Pats don't regret Jimmy G trade to 49ers, Rapoport believes originally appeared on NBC Sports Bayarea
Sure, the 49ers quarterback didn't throw a touchdown pass and coach Kyle Shanahan continued to use him conservatively, but Garoppolo left Foxboro, Mass. a very happy man after his new team dominated his old one. The same couldn't be said for Patriots coach Bill Belichick, the man who drafted Garoppolo in 2014, coached him for parts of four seasons and reportedly viewed him as Tom Brady's long-term successor under center.
The Patriots now are facing the questions at QB they hoped to bypass following Brady's departure in free agency to the Tampa Bay Buccaneers. New England signed 2015 NFL MVP Cam Newton to a low-risk, one-year deal, but he hasn't looked the same since missing a game after testing positive for COVID-19. With a murky future at the NFL's most important position, should the Patriots regret trading Garoppolo to the 49ers for a second-round pick in 2017?
"I don't think so," NFL Media's Ian Rapoport said Monday on KNBR's "Murph & Mac Show." "I really don't. That revisionist history -- first of all, we're never gonna know the answer. Second of all, it is a very fun game to play. Like, what if the Patriots had never called [the 49ers] and never said, 'Hey, we'll do this for a two,' or whatever it is. Would they have franchised him and had Brady there? Maybe, but I don't think that's what they wanted to do. I think probably the reason they traded him for a two is because they knew that, with Brady there, he was gone next season anyway. I don't think they would've franchised him."
Garoppolo was due to become an unrestricted free agent in 2018, and the Patriots could've franchise-tagged him by paying him (at least) the top five average salaries of the league's quarterbacks. That would've been prohibitive under the salary cap, considering they already were paying Brady.
The Patriots traded Garoppolo in the middle of their Super Bowl title defense, and they won another Super Bowl the following season. Although Brady already was 40 by the time Garoppolo became a 49er, he hadn't shown a lot of signs of slowing down. Conversely, Garoppolo had made just two starts in his NFL career.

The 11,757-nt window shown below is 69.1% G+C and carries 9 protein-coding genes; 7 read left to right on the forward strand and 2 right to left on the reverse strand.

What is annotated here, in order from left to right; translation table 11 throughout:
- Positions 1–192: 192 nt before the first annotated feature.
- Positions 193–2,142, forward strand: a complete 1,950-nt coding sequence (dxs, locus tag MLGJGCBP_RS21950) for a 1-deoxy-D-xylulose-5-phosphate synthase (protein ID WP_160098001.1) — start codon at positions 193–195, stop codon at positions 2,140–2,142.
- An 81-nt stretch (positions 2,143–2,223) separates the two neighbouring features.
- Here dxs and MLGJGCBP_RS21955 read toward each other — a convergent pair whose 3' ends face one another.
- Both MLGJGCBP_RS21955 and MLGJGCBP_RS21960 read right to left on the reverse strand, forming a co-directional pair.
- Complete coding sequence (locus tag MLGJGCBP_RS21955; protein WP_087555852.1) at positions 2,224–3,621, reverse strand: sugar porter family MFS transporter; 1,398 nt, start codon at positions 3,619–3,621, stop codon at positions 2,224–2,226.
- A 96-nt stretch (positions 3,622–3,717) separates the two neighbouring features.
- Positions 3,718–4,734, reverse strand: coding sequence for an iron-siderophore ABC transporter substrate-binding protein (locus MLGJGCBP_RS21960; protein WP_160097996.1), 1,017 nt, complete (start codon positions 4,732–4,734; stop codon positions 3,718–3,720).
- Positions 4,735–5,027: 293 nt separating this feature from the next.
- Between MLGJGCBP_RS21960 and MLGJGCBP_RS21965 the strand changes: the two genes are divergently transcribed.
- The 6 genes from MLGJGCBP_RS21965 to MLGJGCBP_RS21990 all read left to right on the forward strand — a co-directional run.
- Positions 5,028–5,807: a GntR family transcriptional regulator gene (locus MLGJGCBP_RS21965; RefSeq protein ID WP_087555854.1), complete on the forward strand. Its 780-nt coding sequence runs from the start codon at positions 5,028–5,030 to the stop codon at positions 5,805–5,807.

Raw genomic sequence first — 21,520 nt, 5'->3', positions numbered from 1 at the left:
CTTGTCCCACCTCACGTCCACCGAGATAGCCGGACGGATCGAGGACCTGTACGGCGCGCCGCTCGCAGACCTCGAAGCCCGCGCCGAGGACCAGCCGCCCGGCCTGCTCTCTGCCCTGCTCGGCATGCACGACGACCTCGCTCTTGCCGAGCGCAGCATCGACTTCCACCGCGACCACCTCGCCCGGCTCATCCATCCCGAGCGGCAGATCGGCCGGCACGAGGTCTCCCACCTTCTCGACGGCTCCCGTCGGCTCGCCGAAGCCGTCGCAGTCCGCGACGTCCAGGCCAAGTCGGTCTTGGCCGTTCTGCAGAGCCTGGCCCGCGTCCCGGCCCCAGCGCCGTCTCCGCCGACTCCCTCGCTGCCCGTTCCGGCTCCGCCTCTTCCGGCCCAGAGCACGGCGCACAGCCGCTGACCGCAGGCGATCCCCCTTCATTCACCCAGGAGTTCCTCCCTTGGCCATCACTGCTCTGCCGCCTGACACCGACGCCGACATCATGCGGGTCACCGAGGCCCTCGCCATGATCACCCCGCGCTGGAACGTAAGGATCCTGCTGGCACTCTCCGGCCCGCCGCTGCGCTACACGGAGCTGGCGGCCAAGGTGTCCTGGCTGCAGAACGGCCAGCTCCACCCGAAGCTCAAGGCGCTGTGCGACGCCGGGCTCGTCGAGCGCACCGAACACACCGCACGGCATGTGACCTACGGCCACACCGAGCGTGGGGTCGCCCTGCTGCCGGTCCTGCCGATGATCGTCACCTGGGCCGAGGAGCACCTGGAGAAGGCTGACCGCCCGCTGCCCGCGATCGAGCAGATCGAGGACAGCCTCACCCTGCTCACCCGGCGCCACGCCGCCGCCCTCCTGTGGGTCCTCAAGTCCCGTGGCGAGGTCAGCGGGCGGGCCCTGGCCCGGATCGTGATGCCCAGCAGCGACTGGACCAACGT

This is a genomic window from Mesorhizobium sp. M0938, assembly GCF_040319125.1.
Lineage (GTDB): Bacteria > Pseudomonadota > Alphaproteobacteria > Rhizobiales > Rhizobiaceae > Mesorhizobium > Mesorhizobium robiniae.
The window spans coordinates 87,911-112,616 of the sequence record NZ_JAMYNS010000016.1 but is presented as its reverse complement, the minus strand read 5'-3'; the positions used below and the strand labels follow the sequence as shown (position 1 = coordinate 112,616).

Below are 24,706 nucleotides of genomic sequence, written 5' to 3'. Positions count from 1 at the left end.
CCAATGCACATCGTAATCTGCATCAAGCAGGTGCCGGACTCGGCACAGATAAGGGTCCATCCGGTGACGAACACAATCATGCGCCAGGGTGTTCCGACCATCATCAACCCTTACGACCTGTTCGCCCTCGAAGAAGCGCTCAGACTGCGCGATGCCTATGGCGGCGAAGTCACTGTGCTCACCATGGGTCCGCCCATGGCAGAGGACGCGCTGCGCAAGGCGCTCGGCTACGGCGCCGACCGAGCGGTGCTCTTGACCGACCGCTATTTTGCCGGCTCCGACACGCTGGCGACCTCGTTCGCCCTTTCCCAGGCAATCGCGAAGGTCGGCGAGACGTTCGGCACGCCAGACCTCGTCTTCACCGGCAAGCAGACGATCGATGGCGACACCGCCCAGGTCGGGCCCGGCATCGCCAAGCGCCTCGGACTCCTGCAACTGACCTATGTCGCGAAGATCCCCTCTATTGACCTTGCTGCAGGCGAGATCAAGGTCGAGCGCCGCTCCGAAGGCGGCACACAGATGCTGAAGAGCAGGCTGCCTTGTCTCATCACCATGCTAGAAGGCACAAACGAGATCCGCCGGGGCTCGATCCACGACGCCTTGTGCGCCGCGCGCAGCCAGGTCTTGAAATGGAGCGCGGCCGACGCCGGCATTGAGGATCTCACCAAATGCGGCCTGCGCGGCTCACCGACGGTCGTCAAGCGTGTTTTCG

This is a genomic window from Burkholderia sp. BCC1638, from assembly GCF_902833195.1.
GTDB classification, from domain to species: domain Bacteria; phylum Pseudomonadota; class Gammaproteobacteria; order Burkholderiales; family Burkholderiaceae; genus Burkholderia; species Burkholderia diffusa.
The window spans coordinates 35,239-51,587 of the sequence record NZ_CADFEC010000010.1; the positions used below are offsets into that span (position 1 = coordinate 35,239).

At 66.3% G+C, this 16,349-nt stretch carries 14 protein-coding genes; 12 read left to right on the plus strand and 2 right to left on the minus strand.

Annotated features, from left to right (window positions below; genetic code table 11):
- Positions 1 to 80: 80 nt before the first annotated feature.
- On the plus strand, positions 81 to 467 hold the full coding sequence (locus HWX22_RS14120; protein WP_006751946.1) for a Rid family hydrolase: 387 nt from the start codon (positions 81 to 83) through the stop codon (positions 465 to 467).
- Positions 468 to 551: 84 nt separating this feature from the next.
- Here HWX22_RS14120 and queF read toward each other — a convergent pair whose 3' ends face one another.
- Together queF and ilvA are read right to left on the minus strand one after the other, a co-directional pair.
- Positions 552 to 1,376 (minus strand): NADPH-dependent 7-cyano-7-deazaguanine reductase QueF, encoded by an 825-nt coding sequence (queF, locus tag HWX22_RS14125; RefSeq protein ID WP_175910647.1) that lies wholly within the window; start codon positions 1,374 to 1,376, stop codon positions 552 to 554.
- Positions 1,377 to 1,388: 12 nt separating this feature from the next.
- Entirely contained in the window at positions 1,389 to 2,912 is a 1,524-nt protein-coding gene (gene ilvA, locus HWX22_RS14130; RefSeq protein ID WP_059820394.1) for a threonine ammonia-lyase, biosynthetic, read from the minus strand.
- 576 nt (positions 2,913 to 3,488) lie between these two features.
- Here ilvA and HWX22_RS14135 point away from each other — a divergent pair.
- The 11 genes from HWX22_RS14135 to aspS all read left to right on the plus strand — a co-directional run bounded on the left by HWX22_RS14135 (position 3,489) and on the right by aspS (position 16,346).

Even if it would've been the right call, it would've been a hard one to make.
"[Do] they pick a young Jimmy Garoppolo, who had really only [started two games] at that point over the greatest quarterback who ever lived?" Rapoport continued. "I don't think there's any chance they do, and the fact they traded him for a two makes me think that they liked him but weren't in love with him. Because if you think he's a future, big-time star quarterback, then you immediately say, 'We'll do it for a one.'
"To me, the fact that they were willing to do it for a two makes me think they liked him but weren't completely in love with him. Plus, you got the Super Bowl. I don't know. I think they are fine with the decision they made, even if it takes a little bit to transition from one great quarterback to whoever [their] next great quarterback is."
The 49ers are happy with how things worked out, even with all the questions about Garoppolo's long-term future. The Patriots probably won't say the same, but you bet against Belichick finding a solution at your own peril.
Even if Garoppolo's absence has made the Patriots' heart grow fonder, keeping him instead of Brady wasn't necessarily a no-brainer.